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Midway volunteers debated 10 years before closing carnival


The decision to end the nearly 90-year-old Midway Volunteer Fire Co. Carnival was a wrenching one, said fire company officials, during an interview earlier this week.

“The whole company regrets this action,” said Hugh Hager, Midway’s chief. “We just had to do it.”

After months of discussion, and for a wide variety of reasons, the all-volunteer department voted to bring the much-loved event to a close.

The vote, the chief noted, was not unanimous. In fact, the first vote was so close, company leaders decided to continue discussions and research for a couple more months to see if there was an alternative. A second vote, however, found a larger majority agreed ending the carnival was necessary.

“It was a long time coming,” the chief explained. “You can’t run a family carnival the way it used to be.

It costs too much.” For one thing, the Buckingham carnival would have had to dramatically increase the cost of its games of chance, said Lee Forsyth, the fire company’s president. “Other carnivals charge $2 a shot for games of chance and we didn’t want to charge the community that much.”

But, the men agreed, there’s been cultural change as well that significantly affected the carnival and its sustainability. In the early years of the carnival, which began in 1931, there was a lamp stand, a ham stand, a fruit stand, said Hager, who first helped his firefighter father at the carnival when he was 10 years old. “People were happy then to win a fruit basket.”

And, he noted, people didn’t have air conditioning in their homes, so they were happy to come and be outside in the evening. Families came together … they stayed ‘till 11 or 12 o’clock.” The farmers and shift workers who once made up a large part of the carnival crowd are gone, said the chief.

Over time, Forsyth said, “It just wasn’t a family carnival anymore.”

It took a great many volunteers to run the annual event, which opened each summer along Route 202 during the last two weeks of July. Just as most volunteer fire companies struggle to attract and retain firefighters, so too did Midway work to have enough of its volunteer firefighters and auxiliary members staff the booths, games and assist with rides. “It’s very labor intensive,” added the chief.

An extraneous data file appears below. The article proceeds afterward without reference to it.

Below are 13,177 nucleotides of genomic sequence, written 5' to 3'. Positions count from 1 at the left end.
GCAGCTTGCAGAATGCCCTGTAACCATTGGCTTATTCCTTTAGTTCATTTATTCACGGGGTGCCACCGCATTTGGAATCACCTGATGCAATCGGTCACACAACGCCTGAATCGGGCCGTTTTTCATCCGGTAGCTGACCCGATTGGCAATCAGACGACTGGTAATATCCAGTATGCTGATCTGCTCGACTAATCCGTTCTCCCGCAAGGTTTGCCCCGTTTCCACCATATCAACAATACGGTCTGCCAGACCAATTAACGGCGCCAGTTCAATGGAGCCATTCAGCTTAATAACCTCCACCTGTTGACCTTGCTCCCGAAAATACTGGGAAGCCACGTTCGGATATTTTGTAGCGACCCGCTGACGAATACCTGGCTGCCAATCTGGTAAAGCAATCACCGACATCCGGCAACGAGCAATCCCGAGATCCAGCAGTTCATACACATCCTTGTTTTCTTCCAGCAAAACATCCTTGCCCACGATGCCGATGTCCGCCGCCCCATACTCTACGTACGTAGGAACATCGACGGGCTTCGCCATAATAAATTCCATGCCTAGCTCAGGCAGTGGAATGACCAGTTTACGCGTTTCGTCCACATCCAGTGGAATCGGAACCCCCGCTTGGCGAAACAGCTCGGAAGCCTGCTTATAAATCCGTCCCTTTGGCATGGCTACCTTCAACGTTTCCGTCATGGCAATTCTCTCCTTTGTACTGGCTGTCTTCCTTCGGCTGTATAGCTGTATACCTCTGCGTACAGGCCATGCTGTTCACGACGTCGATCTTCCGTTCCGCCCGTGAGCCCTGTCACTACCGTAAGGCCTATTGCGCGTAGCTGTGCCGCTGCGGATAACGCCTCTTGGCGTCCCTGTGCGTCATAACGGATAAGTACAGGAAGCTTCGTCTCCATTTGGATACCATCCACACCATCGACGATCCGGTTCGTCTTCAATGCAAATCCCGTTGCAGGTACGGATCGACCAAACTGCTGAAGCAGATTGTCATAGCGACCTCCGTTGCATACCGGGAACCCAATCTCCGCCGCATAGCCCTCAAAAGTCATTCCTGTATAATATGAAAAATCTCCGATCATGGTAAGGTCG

A further complication, said Mark Smith, a Midway volunteer who handles the company’s public relations, was when a call came in during the carnival. Firefighters would have to rush to the emergency, and others would have to quickly find someone to take over their booth or close it.

The company considered having a ride-only carnival, leasing its ground to a third-party operator. However, Smith said, “membership didn’t feel it was worth it.” Without the involvement of Midway volunteers, members worried it might not live up to the company’s standards. “It could degrade our name,” added Smith.

The first Midway carnival raised $1,100 and supported the purchase of the fire company’s first new fire truck, which cost $1,500, the chief said.

In 2018, the carnival’s final year, $20,000 was raised. During its heyday – the 1970s and 1980s – it was more common for the fire company to earn $40,000 to $50,000, Hager said. Throughout its history, all carnival proceeds were used to buy and maintain the department’s equipment, officials said.

When Buckingham and Solebury townships enacted a fire tax in the mid-1980s, the chief said, it reduced the financial need for the carnival and allowed the company to eliminate bingo, roast beef dinners and raffles as fundraisers.

Still, said Forsyth, ending the carnival was a “big, tough decision for the company. Many hours of discussion and research went into it. For the last 10 years, we kept trying.”

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